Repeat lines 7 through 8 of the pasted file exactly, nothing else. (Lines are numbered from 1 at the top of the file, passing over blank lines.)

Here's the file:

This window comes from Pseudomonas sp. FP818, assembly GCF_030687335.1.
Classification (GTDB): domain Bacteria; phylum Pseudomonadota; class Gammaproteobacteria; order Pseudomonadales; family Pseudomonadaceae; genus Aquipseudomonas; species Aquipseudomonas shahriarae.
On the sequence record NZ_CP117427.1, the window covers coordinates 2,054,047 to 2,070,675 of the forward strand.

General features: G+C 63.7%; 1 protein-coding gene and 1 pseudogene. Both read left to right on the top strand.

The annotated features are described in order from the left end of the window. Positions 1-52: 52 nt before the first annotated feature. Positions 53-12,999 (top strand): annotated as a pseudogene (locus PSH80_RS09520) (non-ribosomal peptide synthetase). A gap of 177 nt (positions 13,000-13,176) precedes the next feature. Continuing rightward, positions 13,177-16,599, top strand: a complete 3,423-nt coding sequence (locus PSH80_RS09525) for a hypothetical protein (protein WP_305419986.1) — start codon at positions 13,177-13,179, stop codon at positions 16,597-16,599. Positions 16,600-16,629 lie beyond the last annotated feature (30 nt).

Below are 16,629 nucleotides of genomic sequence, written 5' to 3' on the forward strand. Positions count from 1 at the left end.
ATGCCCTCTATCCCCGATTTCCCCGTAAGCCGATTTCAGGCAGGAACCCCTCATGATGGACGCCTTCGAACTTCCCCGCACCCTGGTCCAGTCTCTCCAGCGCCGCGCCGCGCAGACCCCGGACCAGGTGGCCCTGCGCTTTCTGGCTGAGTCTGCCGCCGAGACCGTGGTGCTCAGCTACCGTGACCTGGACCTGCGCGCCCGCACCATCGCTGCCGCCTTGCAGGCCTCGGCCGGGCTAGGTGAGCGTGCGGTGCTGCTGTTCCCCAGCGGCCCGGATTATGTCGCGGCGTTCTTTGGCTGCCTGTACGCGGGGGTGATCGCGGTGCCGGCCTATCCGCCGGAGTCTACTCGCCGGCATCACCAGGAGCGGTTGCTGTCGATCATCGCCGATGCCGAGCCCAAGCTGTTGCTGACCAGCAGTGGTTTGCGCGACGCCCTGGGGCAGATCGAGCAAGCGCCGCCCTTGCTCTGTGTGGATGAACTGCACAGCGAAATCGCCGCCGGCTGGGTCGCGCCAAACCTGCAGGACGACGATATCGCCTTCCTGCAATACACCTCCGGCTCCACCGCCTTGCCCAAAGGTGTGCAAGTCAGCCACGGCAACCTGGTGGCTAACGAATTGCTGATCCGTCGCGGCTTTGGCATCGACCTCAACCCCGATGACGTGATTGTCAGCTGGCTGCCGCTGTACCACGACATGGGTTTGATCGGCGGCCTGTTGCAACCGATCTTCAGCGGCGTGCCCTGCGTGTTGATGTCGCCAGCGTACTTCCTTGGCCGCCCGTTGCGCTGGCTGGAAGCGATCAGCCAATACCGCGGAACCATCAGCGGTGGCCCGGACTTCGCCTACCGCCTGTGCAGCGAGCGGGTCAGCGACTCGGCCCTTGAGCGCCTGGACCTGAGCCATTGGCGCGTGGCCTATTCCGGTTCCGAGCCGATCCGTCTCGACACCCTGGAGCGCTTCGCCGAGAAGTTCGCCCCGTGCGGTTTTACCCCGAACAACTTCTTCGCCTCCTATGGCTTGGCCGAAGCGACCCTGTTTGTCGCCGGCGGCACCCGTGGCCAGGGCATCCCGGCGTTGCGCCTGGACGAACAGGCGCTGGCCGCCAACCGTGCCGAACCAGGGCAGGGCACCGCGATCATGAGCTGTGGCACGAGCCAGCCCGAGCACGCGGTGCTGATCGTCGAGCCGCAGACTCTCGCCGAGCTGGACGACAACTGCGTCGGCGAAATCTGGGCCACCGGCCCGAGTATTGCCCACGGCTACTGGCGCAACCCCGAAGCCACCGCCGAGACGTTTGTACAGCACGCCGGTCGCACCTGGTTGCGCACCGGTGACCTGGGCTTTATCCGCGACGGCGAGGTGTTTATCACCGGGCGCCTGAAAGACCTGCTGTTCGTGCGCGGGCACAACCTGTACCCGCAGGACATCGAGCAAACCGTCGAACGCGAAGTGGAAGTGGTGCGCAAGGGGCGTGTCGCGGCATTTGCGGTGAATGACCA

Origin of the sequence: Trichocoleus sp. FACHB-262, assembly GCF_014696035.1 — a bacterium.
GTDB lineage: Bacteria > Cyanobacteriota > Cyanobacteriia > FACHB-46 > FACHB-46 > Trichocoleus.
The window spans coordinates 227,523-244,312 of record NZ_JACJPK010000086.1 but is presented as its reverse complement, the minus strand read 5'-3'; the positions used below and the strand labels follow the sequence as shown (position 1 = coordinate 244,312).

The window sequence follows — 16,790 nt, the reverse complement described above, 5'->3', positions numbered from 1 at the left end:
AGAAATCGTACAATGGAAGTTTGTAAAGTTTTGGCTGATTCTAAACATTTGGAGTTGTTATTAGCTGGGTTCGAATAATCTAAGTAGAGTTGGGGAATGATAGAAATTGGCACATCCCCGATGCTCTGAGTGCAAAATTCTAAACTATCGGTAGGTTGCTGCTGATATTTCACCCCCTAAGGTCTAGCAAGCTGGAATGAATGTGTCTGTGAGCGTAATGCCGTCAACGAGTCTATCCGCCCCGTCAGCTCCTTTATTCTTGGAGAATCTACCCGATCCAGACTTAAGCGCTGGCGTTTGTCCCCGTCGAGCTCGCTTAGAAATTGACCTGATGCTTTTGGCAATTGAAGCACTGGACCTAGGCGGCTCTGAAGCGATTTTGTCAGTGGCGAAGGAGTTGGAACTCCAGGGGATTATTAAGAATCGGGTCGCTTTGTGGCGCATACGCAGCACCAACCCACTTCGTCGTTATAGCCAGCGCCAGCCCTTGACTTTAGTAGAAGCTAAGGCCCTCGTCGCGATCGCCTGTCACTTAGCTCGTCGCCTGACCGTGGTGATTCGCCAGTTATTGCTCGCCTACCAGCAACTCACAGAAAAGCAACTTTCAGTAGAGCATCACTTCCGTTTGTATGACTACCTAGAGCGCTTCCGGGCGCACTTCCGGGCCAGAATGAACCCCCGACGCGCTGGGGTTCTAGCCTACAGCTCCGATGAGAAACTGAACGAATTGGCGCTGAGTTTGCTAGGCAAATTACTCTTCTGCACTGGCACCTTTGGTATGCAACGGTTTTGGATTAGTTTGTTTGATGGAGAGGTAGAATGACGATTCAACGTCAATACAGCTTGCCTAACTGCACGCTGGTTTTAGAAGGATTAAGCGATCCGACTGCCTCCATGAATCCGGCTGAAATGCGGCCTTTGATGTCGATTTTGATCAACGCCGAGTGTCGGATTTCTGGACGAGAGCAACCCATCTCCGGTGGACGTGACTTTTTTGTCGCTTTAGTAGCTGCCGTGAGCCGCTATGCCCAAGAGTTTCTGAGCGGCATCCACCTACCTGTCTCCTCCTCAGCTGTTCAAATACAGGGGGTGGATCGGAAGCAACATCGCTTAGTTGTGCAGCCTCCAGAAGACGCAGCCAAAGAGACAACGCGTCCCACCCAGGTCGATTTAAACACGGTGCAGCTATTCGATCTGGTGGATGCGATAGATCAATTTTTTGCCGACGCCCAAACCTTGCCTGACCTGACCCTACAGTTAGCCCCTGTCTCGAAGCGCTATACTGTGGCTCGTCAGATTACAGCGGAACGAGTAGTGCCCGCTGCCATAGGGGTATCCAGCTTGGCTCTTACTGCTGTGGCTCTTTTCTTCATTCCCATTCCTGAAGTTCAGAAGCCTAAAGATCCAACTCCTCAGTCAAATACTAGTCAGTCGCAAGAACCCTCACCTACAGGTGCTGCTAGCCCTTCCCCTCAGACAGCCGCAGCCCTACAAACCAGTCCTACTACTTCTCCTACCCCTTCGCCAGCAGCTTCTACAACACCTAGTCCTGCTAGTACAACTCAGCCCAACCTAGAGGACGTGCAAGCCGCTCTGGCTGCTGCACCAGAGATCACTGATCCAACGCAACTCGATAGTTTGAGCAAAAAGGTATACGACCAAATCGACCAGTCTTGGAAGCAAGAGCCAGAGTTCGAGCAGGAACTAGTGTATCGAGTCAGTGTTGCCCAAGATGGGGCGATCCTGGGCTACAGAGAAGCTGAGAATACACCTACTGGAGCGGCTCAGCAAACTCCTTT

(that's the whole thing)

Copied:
ATGCCCTCTATCCCCGATTTCCCCGTAAGCCGATTTCAGGCAGGAACCCCTCATGATGGACGCCTTCGAACTTCCCCGCACCCTGGTCCAGTCTCTCCAGCGCCGCGCCGCGCAGACCCCGGACCAGGTGGCCCTGCGCTTTCTGGCTGAGTCTGCCGCCGAGACCGTGGTGCTCAGCTACCGTGACCTGGACCTGCGCGCCCGCACCATCGCTGCCGCCTTGCAGGCCTCGGCCGGGCTAGGTGAGCGTGCGGTGCTGCTGTTCCCCAGCGGCCCGGATTATGTCGCGGCGTTCTTTGGCTGCCTGTACGCGGGGGTGATCGCGGTGCCGGCCTATCCGCCGGAGTCTACTCGCCGGCATCACCAGGAGCGGTTGCTGTCGATCATCGCCGATGCCGAGCCCAAGCTGTTGCTGACCAGCAGTGGTTTGCGCGACGCCCTGGGGCAGATCGAGCAAGCGCCGCCCTTGCTCTGTGTGGATGAACTGCACAGCGAAATCGCCGCCGGCTGGGTCGCGCCAAACCTGCAGGACGACGATATCGCCTTCCTGCAATACACCTCCGGCTCCACCGCCTTGCCCAAAGGTGTGCAAGTCAGCCACGGCAACCTGGTGGCTAACGAATTGCTGATCCGTCGCGGCTTTGGCATCGACCTCAACCCCGATGACGTGATTGTCAGCTGGCTGCCGCTGTACCACGACATGGGTTTGATCGGCGGCCTGTTGCAACCGATCTTCAGCGGCGTGCCCTGCGTGTTGATGTCGCCAGCGTACTTCCTTGGCCGCCCGTTGCGCTGGCTGGAAGCGATCAGCCAATACCGCGGAACCATCAGCGGTGGCCCGGACTTCGCCTACCGCCTGTGCAGCGAGCGGGTCAGCGACTCGGCCCTTGAGCGCCTGGACCTGAGCCATTGGCGCGTGGCCTATTCCGGTTCCGAGCCGATCCGTCTCGACACCCTGGAGCGCTTCGCCGAGAAGTTCGCCCCGTGCGGTTTTACCCCGAACAACTTCTTCGCCTCCTATGGCTTGGCCGAAGCGACCCTGTTTGTCGCCGGCGGCACCCGTGGCCAGGGCATCCCGGCGTTGCGCCTGGACGAACAGGCGCTGGCCGCCAACCGTGCCGAACCAGGGCAGGGCACCGCGATCATGAGCTGTGGCACGAGCCAGCCCGAGCACGCGGTGCTGATCGTCGAGCCGCAGACTCTCGCCGAGCTGGACGACAACTGCGTCGGCGAAATCTGGGCCACCGGCCCGAGTATTGCCCACGGCTACTGGCGCAACCCCGAAGCCACCGCCGAGACGTTTGTACAGCACGCCGGTCGCACCTGGTTGCGCACCGGTGACCTGGGCTTTATCCGCGACGGCGAGGTGTTTATCACCGGGCGCCTGAAAGACCTGCTGTTCGTGCGCGGGCACAACCTGTACCCGCAGGACATCGAGCAAACCGTCGAACGCGAAGTGGAAGTGGTGCGCAAGGGGCGTGTCGCGGCATTTGCGGTGAATGACCA

Origin of the sequence: Trichocoleus sp. FACHB-262, assembly GCF_014696035.1 — a bacterium.